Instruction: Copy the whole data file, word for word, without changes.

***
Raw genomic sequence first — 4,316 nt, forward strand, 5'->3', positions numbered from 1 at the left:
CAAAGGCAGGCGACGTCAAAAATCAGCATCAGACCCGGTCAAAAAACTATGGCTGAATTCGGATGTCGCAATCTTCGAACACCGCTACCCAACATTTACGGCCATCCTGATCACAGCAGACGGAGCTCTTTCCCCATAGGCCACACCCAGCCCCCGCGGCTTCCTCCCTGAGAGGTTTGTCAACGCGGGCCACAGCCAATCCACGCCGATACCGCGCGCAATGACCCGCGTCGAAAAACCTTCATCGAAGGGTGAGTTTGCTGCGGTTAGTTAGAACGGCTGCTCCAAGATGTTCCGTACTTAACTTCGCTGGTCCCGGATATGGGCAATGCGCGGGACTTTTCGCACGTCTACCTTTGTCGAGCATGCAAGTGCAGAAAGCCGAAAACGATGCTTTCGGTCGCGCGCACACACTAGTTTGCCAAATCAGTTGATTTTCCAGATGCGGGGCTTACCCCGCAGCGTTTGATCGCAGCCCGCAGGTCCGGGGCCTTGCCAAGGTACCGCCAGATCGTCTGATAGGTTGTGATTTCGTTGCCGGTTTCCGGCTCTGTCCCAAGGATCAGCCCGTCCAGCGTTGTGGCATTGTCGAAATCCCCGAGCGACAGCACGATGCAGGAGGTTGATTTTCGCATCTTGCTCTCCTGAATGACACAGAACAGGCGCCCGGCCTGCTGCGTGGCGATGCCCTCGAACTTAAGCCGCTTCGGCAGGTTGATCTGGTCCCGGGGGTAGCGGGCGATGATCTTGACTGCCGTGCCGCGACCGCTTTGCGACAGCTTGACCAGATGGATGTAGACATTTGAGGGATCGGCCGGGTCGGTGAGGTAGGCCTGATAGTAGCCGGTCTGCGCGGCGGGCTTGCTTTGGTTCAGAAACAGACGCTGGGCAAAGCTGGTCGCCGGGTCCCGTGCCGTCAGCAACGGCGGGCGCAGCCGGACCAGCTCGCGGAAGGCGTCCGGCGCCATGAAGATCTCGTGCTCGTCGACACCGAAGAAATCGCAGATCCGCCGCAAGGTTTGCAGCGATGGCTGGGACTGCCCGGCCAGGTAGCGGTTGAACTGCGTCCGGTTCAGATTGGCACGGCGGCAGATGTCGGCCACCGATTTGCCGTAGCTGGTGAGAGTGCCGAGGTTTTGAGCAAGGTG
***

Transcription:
Raw genomic sequence first — 4,316 nt, forward strand, 5'->3', positions numbered from 1 at the left:
CAAAGGCAGGCGACGTCAAAAATCAGCATCAGACCCGGTCAAAAAACTATGGCTGAATTCGGATGTCGCAATCTTCGAACACCGCTACCCAACATTTACGGCCATCCTGATCACAGCAGACGGAGCTCTTTCCCCATAGGCCACACCCAGCCCCCGCGGCTTCCTCCCTGAGAGGTTTGTCAACGCGGGCCACAGCCAATCCACGCCGATACCGCGCGCAATGACCCGCGTCGAAAAACCTTCATCGAAGGGTGAGTTTGCTGCGGTTAGTTAGAACGGCTGCTCCAAGATGTTCCGTACTTAACTTCGCTGGTCCCGGATATGGGCAATGCGCGGGACTTTTCGCACGTCTACCTTTGTCGAGCATGCAAGTGCAGAAAGCCGAAAACGATGCTTTCGGTCGCGCGCACACACTAGTTTGCCAAATCAGTTGATTTTCCAGATGCGGGGCTTACCCCGCAGCGTTTGATCGCAGCCCGCAGGTCCGGGGCCTTGCCAAGGTACCGCCAGATCGTCTGATAGGTTGTGATTTCGTTGCCGGTTTCCGGCTCTGTCCCAAGGATCAGCCCGTCCAGCGTTGTGGCATTGTCGAAATCCCCGAGCGACAGCACGATGCAGGAGGTTGATTTTCGCATCTTGCTCTCCTGAATGACACAGAACAGGCGCCCGGCCTGCTGCGTGGCGATGCCCTCGAACTTAAGCCGCTTCGGCAGGTTGATCTGGTCCCGGGGGTAGCGGGCGATGATCTTGACTGCCGTGCCGCGACCGCTTTGCGACAGCTTGACCAGATGGATGTAGACATTTGAGGGATCGGCCGGGTCGGTGAGGTAGGCCTGATAGTAGCCGGTCTGCGCGGCGGGCTTGCTTTGGTTCAGAAACAGACGCTGGGCAAAGCTGGTCGCCGGGTCCCGTGCCGTCAGCAACGGCGGGCGCAGCCGGACCAGCTCGCGGAAGGCGTCCGGCGCCATGAAGATCTCGTGCTCGTCGACACCGAAGAAATCGCAGATCCGCCGCAAGGTTTGCAGCGATGGCTGGGACTGCCCGGCCAGGTAGCGGTTGAACTGCGTCCGGTTCAGATTGGCACGGCGGCAGATGTCGGCCACCGATTTGCCGTAGCTGGTGAGAGTGCCGAGGTTTTGAGCAAGGTG